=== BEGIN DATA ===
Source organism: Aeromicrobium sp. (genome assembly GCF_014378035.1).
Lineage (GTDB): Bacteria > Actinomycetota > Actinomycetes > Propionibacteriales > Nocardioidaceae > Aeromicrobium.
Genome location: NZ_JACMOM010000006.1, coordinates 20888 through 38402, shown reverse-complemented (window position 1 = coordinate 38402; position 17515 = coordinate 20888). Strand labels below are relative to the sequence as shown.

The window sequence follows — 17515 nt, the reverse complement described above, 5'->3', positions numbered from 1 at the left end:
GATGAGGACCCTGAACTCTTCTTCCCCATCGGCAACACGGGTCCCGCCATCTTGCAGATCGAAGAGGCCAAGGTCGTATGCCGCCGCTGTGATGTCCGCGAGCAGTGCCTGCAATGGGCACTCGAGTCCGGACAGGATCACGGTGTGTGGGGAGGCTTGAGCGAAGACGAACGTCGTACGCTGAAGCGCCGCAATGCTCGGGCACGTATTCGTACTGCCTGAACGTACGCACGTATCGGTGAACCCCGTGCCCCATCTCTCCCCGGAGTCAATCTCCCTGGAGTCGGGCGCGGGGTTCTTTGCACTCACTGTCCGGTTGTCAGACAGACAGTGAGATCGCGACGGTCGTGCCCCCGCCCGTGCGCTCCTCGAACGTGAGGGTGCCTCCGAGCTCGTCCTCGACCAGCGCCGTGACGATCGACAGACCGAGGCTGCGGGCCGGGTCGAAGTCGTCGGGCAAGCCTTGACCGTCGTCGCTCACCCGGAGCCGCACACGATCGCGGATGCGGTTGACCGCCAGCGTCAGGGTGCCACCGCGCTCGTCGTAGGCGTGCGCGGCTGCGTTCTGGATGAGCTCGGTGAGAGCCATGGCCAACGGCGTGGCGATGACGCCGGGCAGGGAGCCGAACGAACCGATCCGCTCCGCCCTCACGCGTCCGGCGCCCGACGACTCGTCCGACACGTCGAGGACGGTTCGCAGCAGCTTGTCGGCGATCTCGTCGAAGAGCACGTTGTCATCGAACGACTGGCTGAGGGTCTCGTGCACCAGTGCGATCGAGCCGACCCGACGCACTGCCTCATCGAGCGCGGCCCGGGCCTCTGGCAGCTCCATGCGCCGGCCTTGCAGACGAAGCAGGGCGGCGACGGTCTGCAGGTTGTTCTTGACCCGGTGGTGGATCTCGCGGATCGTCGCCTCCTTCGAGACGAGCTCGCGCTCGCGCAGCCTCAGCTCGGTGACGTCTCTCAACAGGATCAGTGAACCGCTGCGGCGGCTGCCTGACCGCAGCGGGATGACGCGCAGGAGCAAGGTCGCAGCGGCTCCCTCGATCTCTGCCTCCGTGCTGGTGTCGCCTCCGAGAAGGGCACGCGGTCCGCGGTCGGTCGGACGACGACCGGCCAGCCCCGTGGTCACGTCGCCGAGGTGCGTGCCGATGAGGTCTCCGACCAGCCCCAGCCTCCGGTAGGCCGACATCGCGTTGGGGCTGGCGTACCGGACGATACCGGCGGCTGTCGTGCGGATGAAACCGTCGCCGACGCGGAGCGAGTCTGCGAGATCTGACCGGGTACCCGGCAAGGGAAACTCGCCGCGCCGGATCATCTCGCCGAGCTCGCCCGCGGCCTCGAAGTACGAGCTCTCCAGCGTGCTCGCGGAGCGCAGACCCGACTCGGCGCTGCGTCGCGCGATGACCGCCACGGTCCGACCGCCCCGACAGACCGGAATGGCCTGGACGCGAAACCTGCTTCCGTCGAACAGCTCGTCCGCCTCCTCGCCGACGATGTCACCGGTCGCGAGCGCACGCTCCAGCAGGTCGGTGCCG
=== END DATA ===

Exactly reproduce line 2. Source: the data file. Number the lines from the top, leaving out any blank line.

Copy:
Lineage (GTDB): Bacteria > Actinomycetota > Actinomycetes > Propionibacteriales > Nocardioidaceae > Aeromicrobium.